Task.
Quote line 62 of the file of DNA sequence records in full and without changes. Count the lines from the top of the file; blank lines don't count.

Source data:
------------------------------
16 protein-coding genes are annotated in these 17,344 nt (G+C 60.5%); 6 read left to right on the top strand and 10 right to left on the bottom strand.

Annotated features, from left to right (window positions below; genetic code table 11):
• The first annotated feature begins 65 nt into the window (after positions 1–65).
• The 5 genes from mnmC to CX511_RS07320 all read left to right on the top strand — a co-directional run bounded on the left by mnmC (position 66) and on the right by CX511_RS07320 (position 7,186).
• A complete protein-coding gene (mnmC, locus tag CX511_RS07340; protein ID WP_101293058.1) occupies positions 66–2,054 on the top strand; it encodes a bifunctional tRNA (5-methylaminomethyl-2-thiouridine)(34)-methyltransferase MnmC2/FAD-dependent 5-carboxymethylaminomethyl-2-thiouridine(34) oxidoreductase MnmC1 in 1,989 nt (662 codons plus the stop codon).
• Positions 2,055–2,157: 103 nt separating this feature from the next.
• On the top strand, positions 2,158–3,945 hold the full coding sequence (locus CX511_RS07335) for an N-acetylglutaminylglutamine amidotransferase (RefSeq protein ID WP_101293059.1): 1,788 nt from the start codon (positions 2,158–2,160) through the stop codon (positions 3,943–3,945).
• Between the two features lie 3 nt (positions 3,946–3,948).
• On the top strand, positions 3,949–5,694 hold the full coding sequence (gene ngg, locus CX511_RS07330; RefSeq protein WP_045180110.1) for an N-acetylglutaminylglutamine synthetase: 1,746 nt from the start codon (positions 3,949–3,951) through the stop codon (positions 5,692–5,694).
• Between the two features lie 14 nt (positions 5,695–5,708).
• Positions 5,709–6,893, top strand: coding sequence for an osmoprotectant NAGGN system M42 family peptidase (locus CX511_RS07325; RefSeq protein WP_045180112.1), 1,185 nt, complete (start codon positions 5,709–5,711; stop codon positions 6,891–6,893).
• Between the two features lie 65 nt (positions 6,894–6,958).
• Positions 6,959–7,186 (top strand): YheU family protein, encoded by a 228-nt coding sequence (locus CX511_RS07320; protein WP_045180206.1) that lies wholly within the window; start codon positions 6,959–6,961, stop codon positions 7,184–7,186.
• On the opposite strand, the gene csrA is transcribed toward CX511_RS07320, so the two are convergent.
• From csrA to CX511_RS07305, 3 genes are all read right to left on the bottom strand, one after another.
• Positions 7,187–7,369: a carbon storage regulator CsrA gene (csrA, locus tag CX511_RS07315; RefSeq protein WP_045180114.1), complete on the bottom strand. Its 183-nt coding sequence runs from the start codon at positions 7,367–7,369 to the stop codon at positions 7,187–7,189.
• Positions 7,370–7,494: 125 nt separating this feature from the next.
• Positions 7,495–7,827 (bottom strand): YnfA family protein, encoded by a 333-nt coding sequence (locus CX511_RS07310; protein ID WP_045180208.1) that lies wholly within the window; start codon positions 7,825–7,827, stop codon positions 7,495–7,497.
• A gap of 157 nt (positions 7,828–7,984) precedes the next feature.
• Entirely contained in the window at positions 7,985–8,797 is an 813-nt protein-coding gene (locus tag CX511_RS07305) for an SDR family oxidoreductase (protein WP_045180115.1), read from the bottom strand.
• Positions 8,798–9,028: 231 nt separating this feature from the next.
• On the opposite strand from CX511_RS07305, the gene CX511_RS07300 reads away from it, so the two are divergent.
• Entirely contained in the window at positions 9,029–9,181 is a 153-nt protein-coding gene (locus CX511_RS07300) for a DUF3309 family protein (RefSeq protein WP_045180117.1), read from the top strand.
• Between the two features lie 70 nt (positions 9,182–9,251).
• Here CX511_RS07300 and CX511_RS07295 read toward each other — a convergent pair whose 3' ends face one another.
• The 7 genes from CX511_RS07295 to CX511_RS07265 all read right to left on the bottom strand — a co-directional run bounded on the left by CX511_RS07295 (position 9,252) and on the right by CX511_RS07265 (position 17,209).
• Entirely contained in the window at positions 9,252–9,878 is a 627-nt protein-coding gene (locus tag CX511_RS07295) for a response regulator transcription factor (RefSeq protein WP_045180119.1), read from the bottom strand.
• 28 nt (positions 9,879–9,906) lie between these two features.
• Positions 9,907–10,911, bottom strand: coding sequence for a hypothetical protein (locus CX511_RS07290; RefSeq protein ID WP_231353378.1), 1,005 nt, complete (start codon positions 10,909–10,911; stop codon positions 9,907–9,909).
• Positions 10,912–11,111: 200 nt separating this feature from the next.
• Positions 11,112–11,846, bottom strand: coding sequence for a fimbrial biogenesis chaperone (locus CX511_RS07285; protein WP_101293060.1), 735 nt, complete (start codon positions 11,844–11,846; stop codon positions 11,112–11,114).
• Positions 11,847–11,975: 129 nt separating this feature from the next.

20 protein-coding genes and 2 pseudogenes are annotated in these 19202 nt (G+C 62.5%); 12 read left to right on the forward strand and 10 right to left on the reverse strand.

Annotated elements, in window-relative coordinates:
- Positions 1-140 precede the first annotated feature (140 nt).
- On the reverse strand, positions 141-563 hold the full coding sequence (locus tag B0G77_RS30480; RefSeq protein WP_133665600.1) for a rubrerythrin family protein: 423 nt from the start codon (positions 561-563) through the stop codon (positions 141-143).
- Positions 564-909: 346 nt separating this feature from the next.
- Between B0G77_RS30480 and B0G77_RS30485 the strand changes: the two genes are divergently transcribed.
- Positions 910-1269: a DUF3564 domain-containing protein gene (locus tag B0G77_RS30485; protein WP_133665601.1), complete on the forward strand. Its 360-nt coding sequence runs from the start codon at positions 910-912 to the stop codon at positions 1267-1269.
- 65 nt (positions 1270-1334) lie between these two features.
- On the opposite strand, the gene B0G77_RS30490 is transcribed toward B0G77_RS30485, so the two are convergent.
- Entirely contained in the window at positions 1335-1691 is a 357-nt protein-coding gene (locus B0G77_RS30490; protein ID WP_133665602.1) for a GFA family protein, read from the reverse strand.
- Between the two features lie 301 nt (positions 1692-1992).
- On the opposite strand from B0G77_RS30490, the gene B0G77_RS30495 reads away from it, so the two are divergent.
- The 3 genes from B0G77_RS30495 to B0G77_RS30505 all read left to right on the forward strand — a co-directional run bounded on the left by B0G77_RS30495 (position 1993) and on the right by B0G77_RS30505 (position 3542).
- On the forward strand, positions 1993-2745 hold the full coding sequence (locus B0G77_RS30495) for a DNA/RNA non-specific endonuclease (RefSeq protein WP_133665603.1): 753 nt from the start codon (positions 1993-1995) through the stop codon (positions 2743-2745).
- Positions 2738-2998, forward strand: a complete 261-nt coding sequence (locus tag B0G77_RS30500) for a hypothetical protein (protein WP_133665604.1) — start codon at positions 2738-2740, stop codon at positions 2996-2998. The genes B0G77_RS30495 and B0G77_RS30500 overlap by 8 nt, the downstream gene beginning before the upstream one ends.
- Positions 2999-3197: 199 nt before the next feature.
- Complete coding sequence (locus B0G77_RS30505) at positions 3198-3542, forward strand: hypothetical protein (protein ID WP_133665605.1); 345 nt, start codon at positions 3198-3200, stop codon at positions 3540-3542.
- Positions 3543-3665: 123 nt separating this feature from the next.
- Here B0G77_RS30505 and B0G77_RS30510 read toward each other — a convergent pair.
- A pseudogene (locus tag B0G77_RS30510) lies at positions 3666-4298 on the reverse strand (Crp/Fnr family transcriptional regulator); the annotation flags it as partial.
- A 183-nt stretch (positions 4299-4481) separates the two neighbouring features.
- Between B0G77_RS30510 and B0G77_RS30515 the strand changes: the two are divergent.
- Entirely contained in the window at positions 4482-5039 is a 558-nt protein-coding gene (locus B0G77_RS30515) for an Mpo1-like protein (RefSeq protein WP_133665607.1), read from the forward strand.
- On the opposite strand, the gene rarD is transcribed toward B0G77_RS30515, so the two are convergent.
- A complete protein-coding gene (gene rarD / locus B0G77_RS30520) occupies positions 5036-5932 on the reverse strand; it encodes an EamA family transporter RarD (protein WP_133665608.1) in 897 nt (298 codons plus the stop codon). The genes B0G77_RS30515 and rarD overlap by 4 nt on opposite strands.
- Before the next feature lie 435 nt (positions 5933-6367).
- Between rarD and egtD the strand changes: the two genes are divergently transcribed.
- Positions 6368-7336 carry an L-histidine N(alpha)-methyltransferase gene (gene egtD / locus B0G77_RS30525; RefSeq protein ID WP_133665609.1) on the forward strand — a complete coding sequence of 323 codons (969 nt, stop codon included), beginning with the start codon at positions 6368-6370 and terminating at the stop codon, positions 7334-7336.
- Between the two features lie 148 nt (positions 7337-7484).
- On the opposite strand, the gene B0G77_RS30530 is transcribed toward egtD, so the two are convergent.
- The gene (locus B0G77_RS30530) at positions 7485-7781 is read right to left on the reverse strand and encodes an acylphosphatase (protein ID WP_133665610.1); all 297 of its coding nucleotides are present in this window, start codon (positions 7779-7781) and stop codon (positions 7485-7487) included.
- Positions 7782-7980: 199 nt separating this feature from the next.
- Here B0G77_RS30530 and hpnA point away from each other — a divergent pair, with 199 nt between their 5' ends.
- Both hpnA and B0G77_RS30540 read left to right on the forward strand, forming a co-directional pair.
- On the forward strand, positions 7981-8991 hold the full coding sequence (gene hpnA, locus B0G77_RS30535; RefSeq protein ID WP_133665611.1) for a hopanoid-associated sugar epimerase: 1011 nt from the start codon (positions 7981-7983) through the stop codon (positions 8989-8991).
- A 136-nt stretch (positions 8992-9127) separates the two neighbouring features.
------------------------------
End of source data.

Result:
- On the opposite strand, the gene B0G77_RS30530 is transcribed toward egtD, so the two are convergent.